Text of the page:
Why Beating the Spurs in the Regular Season Matters

The Rockets didn’t just have a playoff problem against the San Antonio Spurs last year. They had a regular-season problem, in that the team simply wasn’t as good over 82 games.

That’s what makes Houston’s 23-4 start to the 2017-18 season — including the 124-109 beatdown of the rival Spurs (19-10) on Friday night at Toyota Center — so important.

Skeptics have pointed out that it’s only the regular season — but to me, that’s the point. The Rockets were 55-27 last year, six games worse than the Spurs over the 82-game season. That’s precisely why the Spurs were the No. 2 seed with home-court advantage in the playoff series.

The Rockets also lost three of four head-to-head meetings in the regular season, with the only win coming in early November. Counting the playoffs, the Rockets lost seven of 10 games to San Antonio, with only two wins in the final nine games between the teams.

Sure, the end of Game 5 and all of Game 6 of the second-round series weren’t pretty. But they weren’t the real story when it came to comparing the two teams. What happened is that the Spurs were simply a better basketball team by every conceivable measuring stick. It’s boring and not as sexy as the “Rockets choked!” storylines, but it’s the truth.

And that’s exactly why Friday night’s game was so meaningful. Not only did the Rockets outclass the Kawhi Leonard-led Spurs over 48 minutes, but Chris Paul — the player they brought in specifically to address many of those past shortcomings — was the best player on the floor for either side with 28 points (10-of-18 FG), 8 assists, and 7 steals in his 32 minutes.

Play-by-play announcer Craig Ackerman summed up well how Paul’s presence changed the Xs and Os dynamic between the two teams:


In essence, the matchup swung largely due to a player who wasn’t with the Rockets in their 2016-17 struggles vs. San Antonio. Besides the gaudy statistics, Paul’s renowned “killer instinct” was also on full display when he went into the tunnel at halftime agitated from a few late defensive lapses when he wasn’t on the floor — even with the Rockets up by 17! As a result, even though it’s one regular-season game, there’s significantly more predictive value to be taken from what happened Friday night than there is from last postseason, when Paul, P.J. Tucker, and Luc Mbah a Moute weren’t there.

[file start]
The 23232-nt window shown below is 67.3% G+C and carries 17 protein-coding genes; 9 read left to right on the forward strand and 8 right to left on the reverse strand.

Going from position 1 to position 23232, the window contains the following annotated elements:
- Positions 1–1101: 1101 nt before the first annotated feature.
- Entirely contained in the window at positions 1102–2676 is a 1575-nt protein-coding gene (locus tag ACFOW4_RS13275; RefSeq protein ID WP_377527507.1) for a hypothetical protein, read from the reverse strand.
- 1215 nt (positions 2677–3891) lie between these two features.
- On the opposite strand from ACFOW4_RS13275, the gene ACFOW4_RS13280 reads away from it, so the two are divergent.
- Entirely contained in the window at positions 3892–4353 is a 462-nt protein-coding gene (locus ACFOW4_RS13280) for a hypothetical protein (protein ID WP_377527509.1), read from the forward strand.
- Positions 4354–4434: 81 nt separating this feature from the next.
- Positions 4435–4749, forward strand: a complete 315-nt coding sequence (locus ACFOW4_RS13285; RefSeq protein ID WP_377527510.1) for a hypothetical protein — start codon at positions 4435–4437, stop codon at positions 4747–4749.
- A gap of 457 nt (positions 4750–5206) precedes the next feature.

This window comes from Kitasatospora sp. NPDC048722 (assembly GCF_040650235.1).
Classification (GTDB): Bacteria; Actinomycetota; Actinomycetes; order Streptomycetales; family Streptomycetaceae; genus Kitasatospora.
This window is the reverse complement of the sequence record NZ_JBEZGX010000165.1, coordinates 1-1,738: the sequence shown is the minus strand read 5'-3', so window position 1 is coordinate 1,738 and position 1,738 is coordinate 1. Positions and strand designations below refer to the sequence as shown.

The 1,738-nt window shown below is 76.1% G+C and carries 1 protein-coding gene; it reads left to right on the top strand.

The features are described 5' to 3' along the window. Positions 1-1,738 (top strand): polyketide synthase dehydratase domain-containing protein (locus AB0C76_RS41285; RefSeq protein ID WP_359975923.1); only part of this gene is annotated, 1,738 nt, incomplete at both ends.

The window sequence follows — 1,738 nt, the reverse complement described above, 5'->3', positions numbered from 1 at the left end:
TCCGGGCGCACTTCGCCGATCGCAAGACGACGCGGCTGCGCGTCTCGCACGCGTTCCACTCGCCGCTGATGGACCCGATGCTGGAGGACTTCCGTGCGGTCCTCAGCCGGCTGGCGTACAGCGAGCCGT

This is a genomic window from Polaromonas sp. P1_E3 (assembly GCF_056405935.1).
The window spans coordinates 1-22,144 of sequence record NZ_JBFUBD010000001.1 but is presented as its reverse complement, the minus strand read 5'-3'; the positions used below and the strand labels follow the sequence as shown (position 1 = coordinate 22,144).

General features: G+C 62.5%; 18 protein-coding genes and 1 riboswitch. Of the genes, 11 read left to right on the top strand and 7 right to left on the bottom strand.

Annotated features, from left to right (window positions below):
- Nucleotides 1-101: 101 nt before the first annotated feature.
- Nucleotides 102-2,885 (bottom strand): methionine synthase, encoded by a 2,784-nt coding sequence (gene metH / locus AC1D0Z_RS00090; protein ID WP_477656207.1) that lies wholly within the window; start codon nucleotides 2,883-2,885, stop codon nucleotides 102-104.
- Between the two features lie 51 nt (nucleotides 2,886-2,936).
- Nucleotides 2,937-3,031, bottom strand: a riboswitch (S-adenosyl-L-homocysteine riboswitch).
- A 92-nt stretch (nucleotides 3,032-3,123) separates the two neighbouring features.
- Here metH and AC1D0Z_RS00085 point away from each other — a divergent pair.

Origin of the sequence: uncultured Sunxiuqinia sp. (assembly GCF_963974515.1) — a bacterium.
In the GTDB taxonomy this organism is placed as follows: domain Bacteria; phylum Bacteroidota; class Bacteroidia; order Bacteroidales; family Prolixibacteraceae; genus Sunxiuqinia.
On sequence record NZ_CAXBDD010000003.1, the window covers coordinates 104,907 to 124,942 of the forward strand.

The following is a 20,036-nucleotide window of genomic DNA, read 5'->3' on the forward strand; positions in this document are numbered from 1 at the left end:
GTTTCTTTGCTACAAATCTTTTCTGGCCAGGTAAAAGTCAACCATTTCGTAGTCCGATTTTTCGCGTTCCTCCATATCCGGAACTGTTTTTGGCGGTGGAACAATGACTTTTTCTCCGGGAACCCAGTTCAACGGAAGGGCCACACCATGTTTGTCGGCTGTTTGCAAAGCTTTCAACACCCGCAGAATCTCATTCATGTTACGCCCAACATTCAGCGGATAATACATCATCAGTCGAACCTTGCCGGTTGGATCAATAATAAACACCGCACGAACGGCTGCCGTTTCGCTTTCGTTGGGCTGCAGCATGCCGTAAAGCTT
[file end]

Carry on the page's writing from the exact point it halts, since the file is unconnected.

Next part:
In December 2016, the Rockets had a 10-game winning streak snapped at home vs. the Spurs when they blew a 13-point lead in the final minutes of the fourth quarter. The loss put the Rockets three games behind San Antonio in the loss column, and it was a harbinger of things to come — both in terms of win-loss record and in head-to-head settings.

In December 2017, the Rockets entered their home matchup with the Spurs on an 11-game winning streak… and they pushed the streak to 12 in a game that wasn’t even as close as the 124-109 final might indicate. With the win, the Rockets currently hold a six-game lead (with the tiebreaker, too) on the Spurs in the all-important loss column.

Just as the December 2016 result was predictive of what was to come over the balance of the regular season and playoffs between these two teams, my bet is that the December 2017 result from Friday night is as well.

For more analysis on Friday’s game, here’s my official Locked on Rockets podcast recap:

Talking Rockets w/ Ben DuBose

Talking Rockets w/ Ben DuBose

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